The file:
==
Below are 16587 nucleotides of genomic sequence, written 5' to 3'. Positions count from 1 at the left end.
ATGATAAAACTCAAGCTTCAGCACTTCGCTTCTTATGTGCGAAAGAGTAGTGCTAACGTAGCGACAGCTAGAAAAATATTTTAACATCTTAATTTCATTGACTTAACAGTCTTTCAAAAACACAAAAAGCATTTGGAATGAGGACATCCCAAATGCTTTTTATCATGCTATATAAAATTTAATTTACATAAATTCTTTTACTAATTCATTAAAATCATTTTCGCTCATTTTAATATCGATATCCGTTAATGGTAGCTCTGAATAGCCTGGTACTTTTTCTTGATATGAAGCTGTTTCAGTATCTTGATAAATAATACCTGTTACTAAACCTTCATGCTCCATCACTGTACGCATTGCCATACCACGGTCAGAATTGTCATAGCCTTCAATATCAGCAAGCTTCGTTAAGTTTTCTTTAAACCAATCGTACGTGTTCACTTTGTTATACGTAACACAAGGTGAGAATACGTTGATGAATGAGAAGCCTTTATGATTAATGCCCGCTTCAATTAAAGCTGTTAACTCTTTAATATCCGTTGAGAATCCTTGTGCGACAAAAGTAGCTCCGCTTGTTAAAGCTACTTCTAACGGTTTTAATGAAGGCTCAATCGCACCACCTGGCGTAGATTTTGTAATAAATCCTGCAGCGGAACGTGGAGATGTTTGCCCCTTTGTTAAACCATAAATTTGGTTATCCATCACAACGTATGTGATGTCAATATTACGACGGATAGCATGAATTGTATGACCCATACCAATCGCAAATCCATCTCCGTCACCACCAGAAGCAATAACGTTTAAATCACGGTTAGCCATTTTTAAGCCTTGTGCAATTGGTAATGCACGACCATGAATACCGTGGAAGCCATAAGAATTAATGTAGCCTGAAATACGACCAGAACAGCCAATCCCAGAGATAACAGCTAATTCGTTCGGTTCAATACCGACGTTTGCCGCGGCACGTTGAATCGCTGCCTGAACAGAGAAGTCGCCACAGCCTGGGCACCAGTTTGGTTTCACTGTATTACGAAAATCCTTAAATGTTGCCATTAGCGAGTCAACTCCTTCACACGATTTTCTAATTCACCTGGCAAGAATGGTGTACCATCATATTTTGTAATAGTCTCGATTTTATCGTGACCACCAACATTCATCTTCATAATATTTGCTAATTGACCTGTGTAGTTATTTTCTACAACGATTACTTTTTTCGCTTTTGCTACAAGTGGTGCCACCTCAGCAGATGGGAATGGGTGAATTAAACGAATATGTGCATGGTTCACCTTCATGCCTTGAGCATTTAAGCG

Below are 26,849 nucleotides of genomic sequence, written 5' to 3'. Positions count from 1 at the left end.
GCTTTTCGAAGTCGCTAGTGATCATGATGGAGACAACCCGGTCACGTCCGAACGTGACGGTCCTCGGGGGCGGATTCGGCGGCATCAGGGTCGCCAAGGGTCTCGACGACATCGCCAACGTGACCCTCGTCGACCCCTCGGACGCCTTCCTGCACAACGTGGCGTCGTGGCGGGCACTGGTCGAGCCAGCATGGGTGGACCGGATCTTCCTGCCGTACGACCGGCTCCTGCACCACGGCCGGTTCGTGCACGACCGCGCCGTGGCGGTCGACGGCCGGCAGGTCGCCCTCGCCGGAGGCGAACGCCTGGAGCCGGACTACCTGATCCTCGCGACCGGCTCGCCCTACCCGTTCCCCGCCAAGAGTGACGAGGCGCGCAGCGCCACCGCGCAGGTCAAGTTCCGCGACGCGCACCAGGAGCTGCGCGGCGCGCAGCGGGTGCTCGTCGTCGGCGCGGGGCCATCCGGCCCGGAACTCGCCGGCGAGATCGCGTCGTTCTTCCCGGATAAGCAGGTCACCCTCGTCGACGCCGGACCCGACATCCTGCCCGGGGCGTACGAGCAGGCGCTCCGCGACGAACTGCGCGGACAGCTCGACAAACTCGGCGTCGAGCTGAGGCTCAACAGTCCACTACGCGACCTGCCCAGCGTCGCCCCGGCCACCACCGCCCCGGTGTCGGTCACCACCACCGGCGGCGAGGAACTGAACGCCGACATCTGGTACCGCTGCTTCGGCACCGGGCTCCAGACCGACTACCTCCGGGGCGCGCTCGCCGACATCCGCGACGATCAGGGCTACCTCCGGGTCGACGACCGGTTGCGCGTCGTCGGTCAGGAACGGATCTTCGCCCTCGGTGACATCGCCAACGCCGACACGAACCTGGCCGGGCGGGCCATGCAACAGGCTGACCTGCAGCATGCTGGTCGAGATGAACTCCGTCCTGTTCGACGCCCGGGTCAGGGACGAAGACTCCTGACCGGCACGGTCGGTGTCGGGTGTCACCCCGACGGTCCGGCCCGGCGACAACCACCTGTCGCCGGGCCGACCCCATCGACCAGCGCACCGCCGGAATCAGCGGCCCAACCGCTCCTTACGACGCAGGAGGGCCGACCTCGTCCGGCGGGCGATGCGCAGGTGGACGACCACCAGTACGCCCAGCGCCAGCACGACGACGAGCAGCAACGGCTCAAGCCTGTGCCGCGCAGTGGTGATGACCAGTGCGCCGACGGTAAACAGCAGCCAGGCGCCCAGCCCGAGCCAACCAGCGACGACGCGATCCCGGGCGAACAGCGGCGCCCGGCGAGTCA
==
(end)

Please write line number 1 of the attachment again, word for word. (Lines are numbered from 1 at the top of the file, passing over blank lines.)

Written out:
Below are 16587 nucleotides of genomic sequence, written 5' to 3'. Positions count from 1 at the left end.